The Burleigh County Senior Center was faced with how to program for seniors in a pandemic -- writing poems inspired by memories turned out to be not only doable but a great project. Lisa Bennett (Senior center staff) reads three of the poems for us, and we hear an evocative description from Alicia Underlee Nelson, who interviewed several participants (her report is also below).
The poems inspired by the elders of the Burleigh County Senior Center leap off the page and go straight to your senses. The heady scent of lilacs mingles with fresh bread from a summer kitchen. Fibber McGee and Molly plays on the radio, as grandmother’s clock keeps time.
The quiet moments that make up a life can be just as evocative as the major milestones. The lives of 14 individuals are rendered in a series of sensory snapshots that put the reader right in the subjects’ shoes. The truth of these poems is nestled in dozens of tiny details that history often overlooks. It’s in the bark of the gnarled oak tree digging into the back of your knees as you hang upside down from its branches, the crinkle of a brown paper bag of Christmas treats, the tart taste of bull berry jelly on your tongue.
The elders served by Bismarck’s Burleigh County Senior Center live in their own residences and come to the center for classes, activities and meals. Social distancing measures that curb the spread of the coronavirus have made community building a challenge. So Site Manager Lisa Bennett felt that the poetry project (which could be conducted remotely) was a responsible and timely way to use the facility’s Art for Life Grant from North Dakota Council on the Arts – and to process the feelings stirred up by a global health crisis.
“I think every one of the people that did this will say that it gave them time to think about what’s important in life,” says Bennett, who also participated in the project herself. “Most of them grew up in the Depression, so they know what it’s like to give up things. It was a very good reminder at a perfect time.”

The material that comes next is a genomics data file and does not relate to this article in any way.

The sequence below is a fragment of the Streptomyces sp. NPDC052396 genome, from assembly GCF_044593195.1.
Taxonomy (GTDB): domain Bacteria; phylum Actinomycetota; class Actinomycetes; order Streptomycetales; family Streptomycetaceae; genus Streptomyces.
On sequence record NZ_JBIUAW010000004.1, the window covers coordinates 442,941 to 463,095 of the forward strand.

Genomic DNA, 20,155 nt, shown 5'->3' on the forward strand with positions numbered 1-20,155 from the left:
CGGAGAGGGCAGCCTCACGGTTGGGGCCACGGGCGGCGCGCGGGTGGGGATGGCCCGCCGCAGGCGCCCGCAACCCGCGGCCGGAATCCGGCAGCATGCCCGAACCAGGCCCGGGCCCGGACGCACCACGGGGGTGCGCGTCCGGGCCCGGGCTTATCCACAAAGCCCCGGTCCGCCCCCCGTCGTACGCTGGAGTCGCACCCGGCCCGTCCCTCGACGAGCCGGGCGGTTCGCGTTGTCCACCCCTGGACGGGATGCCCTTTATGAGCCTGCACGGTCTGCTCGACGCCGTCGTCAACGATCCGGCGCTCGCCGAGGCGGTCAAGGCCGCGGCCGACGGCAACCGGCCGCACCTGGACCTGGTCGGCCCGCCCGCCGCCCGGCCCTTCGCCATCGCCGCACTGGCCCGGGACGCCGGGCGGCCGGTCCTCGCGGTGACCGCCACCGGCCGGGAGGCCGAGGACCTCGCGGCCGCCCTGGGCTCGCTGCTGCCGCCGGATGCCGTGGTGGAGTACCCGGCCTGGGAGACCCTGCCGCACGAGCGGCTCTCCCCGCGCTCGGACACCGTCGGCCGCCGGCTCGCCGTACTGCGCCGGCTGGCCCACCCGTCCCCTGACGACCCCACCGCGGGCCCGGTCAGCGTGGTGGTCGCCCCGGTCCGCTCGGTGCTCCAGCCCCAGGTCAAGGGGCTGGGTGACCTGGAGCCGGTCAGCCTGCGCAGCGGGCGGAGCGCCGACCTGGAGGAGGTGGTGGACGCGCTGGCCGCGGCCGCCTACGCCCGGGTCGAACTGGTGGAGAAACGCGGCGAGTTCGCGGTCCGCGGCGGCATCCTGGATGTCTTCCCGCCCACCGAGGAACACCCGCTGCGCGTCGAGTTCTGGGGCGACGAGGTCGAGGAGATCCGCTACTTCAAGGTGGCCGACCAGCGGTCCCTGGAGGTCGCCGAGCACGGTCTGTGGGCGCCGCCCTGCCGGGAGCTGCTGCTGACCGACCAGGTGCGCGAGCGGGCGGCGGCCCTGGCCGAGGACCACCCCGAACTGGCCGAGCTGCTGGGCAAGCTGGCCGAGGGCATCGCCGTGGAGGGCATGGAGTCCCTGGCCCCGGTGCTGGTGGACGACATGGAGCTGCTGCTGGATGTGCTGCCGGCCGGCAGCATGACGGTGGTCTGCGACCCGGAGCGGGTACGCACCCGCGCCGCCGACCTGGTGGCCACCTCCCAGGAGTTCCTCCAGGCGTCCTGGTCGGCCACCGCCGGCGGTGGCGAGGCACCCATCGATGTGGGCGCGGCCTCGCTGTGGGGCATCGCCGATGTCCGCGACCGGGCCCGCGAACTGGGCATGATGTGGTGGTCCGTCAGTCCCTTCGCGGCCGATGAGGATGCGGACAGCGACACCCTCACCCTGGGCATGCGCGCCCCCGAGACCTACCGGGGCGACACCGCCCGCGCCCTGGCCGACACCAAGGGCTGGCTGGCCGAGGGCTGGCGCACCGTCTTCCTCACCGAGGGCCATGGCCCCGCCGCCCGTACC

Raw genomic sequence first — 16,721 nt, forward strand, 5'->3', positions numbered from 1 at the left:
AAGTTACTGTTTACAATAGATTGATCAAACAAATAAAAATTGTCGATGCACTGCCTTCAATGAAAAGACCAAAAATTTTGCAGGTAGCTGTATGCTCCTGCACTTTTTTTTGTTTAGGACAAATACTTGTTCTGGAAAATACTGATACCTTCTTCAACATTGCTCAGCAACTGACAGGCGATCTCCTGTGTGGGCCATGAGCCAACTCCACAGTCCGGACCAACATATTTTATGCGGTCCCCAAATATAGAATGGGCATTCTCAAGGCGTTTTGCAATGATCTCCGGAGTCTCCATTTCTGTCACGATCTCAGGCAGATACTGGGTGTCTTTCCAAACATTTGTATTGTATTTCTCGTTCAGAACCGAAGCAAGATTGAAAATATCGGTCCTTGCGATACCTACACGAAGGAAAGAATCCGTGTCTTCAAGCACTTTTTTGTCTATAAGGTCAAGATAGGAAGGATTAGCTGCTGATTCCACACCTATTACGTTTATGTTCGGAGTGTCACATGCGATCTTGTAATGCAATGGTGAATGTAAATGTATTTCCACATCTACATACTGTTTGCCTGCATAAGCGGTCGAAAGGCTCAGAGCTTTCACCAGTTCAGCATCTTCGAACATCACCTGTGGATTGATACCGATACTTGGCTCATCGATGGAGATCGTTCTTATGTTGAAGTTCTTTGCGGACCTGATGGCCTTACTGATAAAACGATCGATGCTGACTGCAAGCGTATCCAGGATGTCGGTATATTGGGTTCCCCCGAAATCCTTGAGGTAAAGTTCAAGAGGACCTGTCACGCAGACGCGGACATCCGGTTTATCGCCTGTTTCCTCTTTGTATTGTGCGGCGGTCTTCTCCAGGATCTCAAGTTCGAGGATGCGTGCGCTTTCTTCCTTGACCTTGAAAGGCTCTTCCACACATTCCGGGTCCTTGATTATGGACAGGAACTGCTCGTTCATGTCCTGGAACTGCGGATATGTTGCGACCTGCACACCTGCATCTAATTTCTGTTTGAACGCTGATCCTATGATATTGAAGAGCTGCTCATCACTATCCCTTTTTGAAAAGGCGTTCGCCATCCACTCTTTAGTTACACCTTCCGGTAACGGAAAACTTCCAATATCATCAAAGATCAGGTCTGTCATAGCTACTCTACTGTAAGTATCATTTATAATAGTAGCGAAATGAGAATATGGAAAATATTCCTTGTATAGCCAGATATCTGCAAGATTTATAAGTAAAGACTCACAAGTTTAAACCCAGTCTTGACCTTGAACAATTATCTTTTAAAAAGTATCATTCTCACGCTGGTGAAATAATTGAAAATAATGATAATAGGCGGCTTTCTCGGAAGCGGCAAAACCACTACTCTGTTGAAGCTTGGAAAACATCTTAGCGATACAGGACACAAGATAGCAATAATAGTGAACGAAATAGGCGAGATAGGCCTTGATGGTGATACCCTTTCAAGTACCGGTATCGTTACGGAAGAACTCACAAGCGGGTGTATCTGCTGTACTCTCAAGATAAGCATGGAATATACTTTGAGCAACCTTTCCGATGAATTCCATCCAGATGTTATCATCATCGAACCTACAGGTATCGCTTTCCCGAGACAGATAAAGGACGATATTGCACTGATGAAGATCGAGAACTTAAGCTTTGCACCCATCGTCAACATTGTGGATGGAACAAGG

The subjects telephoned writers Matthew Musacchia and Maureen McDonald-Hins, who asked them a series of questions about their memories. After the discussion, the writers shaped their responses using the “Where I’m From” poetic template developed by George Ella Lyons. The finished poems were shared with the seniors (who were encouraged to send copies to friends and family) and published in the community newsletter. The poems will soon be compiled into a book for the elders as well. Some of the subjects admittedly needed a little convincing at first.
“I thought ‘Oh dear, my life is not exciting,’” laughs Nanc Skaret, describing her initial reaction to the interview with McDonald-Hins. “But I found a lot of things to write about. I hadn’t thought about some of this stuff for years.”
“It was really fun for them,” says McDonald-Hins. “Once they started sharing the poem with friends and family, I knew it was going to bring up even more memories and discussions.”
That’s the value of the program, Bennett says. After reading about air raid sirens and ration cards, living on WPA wages or a struggling farm’s profits and tales of surviving icy ponds, exploding stoves and harsh winters (often without reliable heat or indoor plumbing), she gained a new appreciation for the people she serves.
“It taught me that they all lived really full lives,” she says. “It just proves to me that the human race is very resilient.”
Irene Walter, a poet herself, used the poem written about her to inspire her own work. She says anyone can – and should -- do a project like this with people they love.
“You just have to go back and think about how things were,” she advises “I wish that we had asked our grandparents more, because there’s so many things we wonder about now. Talk to the older ones while they’re still here.”
From the North Dakota Council on the Arts: One response to COVID-19 was how quickly NDCA, the artists and communities across the state pivoted to make sure art was central to new ways of gathering, even with social distancing. Special thanks to staff Rebecca Engelman and Troyd Geist for jumping at the chance to alter current NDCA programs, making sure to keep artists employed, seniors engaged, and families/communities involved. We invited three writers to capture some of these Little Stories (Matthew Musacchia, Nita Ritzke and Alicia Underlee Nelson), which NDCA is thrilled to share with you. These will also be featured in part in the Smithsonian Center for Folklife and Cultural Heritage online magazine focusing on pandemic responses, as well as aired on Prairie Public Radio!
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